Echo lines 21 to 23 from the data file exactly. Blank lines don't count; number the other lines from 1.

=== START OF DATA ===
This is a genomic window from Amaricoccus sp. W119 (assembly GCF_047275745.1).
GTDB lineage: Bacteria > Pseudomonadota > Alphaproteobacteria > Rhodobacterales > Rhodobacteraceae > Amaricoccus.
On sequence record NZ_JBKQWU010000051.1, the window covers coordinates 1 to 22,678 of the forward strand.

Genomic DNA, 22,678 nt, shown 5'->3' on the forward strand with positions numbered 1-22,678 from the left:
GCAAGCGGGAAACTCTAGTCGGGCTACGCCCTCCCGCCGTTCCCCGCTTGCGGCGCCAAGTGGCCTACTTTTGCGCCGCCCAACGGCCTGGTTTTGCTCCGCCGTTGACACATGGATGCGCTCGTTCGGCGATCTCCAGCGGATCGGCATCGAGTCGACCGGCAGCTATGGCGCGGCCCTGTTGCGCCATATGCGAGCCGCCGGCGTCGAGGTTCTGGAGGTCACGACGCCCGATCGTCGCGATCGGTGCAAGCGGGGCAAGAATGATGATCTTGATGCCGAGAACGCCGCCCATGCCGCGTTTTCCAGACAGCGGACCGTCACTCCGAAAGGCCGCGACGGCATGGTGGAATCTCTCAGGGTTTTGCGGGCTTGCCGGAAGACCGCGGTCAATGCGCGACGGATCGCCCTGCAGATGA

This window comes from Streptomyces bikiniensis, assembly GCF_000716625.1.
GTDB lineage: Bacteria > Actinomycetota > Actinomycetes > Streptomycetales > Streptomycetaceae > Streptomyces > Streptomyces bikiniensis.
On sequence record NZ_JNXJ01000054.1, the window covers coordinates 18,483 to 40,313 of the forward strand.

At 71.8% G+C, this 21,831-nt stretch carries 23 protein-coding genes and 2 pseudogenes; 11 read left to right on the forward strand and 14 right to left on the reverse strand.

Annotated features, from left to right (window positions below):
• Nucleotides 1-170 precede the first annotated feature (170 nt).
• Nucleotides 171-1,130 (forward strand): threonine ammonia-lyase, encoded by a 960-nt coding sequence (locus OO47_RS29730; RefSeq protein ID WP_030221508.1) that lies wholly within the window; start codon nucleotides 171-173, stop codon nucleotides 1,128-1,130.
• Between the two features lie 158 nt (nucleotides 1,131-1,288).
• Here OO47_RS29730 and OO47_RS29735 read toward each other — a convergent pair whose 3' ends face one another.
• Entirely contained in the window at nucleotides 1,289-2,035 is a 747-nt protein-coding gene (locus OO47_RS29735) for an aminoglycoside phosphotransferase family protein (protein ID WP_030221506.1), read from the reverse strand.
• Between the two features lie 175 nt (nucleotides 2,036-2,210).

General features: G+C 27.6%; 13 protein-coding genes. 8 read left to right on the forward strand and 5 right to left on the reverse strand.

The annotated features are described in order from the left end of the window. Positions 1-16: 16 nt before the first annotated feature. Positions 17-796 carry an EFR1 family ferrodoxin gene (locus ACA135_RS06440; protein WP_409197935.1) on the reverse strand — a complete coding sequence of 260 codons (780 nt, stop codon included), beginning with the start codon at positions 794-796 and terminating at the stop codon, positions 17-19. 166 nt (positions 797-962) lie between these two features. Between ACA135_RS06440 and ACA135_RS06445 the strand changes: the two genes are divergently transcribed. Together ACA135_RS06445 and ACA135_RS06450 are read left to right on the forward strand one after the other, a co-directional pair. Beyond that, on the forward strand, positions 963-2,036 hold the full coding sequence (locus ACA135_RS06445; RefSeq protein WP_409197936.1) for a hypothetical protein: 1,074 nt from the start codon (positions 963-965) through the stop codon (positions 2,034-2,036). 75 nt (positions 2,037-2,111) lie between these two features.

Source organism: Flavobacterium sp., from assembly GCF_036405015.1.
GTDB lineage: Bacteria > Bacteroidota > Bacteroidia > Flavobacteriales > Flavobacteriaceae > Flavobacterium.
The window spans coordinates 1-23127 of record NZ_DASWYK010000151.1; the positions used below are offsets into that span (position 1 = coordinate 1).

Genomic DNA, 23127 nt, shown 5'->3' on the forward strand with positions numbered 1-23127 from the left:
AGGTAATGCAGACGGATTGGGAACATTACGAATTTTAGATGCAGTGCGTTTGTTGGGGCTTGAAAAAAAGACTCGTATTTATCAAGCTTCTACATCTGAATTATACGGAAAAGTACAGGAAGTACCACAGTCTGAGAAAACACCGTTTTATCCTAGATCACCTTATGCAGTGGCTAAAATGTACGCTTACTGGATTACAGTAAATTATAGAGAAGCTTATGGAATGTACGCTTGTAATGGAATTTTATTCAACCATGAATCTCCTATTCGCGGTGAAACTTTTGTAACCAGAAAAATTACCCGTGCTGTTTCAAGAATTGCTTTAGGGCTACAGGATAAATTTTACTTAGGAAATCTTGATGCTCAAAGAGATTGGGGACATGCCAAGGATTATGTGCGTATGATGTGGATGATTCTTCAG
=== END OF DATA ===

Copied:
The window spans coordinates 1-23127 of record NZ_DASWYK010000151.1; the positions used below are offsets into that span (position 1 = coordinate 1).

Genomic DNA, 23127 nt, shown 5'->3' on the forward strand with positions numbered 1-23127 from the left:
AGGTAATGCAGACGGATTGGGAACATTACGAATTTTAGATGCAGTGCGTTTGTTGGGGCTTGAAAAAAAGACTCGTATTTATCAAGCTTCTACATCTGAATTATACGGAAAAGTACAGGAAGTACCACAGTCTGAGAAAACACCGTTTTATCCTAGATCACCTTATGCAGTGGCTAAAATGTACGCTTACTGGATTACAGTAAATTATAGAGAAGCTTATGGAATGTACGCTTGTAATGGAATTTTATTCAACCATGAATCTCCTATTCGCGGTGAAACTTTTGTAACCAGAAAAATTACCCGTGCTGTTTCAAGAATTGCTTTAGGGCTACAGGATAAATTTTACTTAGGAAATCTTGATGCTCAAAGAGATTGGGGACATGCCAAGGATTATGTGCGTATGATGTGGATGATTCTTCAG